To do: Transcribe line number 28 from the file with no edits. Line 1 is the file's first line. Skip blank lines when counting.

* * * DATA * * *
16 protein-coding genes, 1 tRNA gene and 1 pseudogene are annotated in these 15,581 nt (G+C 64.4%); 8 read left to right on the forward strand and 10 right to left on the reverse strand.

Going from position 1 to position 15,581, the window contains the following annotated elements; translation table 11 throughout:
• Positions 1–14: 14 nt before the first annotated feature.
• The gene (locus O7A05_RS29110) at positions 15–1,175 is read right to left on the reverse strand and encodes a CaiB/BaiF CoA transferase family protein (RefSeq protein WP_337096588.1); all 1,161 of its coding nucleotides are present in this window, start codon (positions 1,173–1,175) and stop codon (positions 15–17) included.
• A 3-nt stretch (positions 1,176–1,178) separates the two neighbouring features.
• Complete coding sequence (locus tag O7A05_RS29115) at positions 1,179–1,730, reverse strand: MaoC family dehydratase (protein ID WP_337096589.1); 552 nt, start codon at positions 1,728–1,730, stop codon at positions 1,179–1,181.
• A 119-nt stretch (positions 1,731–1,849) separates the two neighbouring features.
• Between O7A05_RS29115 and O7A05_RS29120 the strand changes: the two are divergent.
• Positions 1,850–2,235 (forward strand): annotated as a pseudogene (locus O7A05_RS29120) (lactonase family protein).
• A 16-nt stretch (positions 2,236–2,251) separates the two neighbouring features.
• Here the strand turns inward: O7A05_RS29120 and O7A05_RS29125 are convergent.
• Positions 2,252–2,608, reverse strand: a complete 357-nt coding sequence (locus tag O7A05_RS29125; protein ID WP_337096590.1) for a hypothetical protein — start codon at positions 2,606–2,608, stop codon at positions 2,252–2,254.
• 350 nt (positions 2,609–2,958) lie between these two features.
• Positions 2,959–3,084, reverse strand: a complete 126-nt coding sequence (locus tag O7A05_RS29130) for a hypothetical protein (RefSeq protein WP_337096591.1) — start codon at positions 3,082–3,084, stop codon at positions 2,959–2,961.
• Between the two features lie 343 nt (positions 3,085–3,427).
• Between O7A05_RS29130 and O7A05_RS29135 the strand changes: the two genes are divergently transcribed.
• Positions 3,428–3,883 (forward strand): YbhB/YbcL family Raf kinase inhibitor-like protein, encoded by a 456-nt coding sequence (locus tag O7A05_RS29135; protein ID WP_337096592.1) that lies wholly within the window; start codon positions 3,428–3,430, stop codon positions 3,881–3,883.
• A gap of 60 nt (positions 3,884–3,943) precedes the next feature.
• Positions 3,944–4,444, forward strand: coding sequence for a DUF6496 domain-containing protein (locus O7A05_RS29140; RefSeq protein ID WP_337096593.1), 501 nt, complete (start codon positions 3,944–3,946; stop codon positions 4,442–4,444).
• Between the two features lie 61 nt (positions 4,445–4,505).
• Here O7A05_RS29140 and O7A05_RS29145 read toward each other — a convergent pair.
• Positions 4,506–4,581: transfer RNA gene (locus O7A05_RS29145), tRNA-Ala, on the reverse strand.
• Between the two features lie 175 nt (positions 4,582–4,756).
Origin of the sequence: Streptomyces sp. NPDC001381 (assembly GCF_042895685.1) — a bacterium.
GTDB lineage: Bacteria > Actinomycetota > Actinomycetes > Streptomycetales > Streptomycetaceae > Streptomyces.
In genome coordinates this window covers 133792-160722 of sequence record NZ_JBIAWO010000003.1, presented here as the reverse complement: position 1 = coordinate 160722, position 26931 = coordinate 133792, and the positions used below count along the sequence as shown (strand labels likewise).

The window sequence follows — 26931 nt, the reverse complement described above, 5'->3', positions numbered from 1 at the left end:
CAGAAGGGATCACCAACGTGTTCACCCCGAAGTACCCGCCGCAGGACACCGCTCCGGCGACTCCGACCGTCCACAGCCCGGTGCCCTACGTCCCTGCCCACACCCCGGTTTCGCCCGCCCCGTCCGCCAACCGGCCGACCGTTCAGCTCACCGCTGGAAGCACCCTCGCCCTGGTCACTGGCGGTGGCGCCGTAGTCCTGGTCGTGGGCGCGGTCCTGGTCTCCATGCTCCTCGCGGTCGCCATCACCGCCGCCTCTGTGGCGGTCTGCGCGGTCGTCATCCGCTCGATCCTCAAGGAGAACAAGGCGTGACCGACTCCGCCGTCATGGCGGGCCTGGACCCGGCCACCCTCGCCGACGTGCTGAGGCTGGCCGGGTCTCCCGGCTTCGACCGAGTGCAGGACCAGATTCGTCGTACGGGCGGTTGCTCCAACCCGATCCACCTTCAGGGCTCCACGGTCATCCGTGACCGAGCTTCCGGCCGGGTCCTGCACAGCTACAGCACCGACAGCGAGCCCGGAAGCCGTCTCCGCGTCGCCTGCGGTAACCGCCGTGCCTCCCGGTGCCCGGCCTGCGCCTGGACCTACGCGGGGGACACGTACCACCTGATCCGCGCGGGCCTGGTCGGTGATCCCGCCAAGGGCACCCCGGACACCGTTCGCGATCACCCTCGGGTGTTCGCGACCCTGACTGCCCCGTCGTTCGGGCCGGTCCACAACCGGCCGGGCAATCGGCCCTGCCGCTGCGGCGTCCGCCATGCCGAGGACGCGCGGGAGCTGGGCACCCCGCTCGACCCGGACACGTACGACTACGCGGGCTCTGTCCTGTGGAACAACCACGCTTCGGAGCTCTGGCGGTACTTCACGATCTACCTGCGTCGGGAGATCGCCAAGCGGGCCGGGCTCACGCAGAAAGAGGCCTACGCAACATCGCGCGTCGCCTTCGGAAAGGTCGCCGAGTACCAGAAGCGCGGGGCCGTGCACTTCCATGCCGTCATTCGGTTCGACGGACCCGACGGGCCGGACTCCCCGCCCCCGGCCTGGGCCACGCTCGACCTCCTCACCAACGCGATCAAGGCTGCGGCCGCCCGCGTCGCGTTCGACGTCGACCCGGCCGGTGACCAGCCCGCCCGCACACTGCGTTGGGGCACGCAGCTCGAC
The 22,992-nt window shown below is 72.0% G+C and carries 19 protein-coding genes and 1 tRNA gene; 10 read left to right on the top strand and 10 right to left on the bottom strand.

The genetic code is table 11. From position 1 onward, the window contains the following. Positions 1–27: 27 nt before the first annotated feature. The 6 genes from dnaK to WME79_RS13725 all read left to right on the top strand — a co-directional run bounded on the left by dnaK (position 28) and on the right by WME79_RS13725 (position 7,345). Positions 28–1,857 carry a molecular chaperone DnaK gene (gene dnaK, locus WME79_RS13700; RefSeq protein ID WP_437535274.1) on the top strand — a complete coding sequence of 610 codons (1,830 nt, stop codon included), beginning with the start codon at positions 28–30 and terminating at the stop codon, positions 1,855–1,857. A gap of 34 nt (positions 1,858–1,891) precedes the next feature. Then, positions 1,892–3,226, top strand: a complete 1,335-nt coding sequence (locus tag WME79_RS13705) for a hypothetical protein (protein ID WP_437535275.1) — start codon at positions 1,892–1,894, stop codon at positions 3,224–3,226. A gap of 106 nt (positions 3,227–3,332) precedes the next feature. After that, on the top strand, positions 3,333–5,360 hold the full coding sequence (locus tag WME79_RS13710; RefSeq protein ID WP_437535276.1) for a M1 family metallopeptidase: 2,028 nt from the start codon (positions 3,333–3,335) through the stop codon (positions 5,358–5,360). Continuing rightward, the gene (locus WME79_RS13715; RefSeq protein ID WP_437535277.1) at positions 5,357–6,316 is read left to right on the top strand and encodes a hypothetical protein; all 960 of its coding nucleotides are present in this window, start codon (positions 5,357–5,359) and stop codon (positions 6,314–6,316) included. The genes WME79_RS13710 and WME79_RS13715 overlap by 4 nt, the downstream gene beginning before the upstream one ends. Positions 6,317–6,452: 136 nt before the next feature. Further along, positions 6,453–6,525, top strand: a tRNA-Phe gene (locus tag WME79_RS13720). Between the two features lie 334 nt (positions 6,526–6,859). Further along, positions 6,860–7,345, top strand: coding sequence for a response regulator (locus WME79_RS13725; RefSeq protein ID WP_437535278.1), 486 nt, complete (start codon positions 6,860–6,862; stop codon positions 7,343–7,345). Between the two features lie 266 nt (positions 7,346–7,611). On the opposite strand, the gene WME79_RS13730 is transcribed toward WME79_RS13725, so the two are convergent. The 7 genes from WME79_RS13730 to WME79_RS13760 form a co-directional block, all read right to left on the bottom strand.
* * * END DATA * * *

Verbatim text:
CAGAAGGGATCACCAACGTGTTCACCCCGAAGTACCCGCCGCAGGACACCGCTCCGGCGACTCCGACCGTCCACAGCCCGGTGCCCTACGTCCCTGCCCACACCCCGGTTTCGCCCGCCCCGTCCGCCAACCGGCCGACCGTTCAGCTCACCGCTGGAAGCACCCTCGCCCTGGTCACTGGCGGTGGCGCCGTAGTCCTGGTCGTGGGCGCGGTCCTGGTCTCCATGCTCCTCGCGGTCGCCATCACCGCCGCCTCTGTGGCGGTCTGCGCGGTCGTCATCCGCTCGATCCTCAAGGAGAACAAGGCGTGACCGACTCCGCCGTCATGGCGGGCCTGGACCCGGCCACCCTCGCCGACGTGCTGAGGCTGGCCGGGTCTCCCGGCTTCGACCGAGTGCAGGACCAGATTCGTCGTACGGGCGGTTGCTCCAACCCGATCCACCTTCAGGGCTCCACGGTCATCCGTGACCGAGCTTCCGGCCGGGTCCTGCACAGCTACAGCACCGACAGCGAGCCCGGAAGCCGTCTCCGCGTCGCCTGCGGTAACCGCCGTGCCTCCCGGTGCCCGGCCTGCGCCTGGACCTACGCGGGGGACACGTACCACCTGATCCGCGCGGGCCTGGTCGGTGATCCCGCCAAGGGCACCCCGGACACCGTTCGCGATCACCCTCGGGTGTTCGCGACCCTGACTGCCCCGTCGTTCGGGCCGGTCCACAACCGGCCGGGCAATCGGCCCTGCCGCTGCGGCGTCCGCCATGCCGAGGACGCGCGGGAGCTGGGCACCCCGCTCGACCCGGACACGTACGACTACGCGGGCTCTGTCCTGTGGAACAACCACGCTTCGGAGCTCTGGCGGTACTTCACGATCTACCTGCGTCGGGAGATCGCCAAGCGGGCCGGGCTCACGCAGAAAGAGGCCTACGCAACATCGCGCGTCGCCTTCGGAAAGGTCGCCGAGTACCAGAAGCGCGGGGCCGTGCACTTCCATGCCGTCATTCGGTTCGACGGACCCGACGGGCCGGACTCCCCGCCCCCGGCCTGGGCCACGCTCGACCTCCTCACCAACGCGATCAAGGCTGCGGCCGCCCGCGTCGCGTTCGACGTCGACCCGGCCGGTGACCAGCCCGCCCGCACACTGCGTTGGGGCACGCAGCTCGAC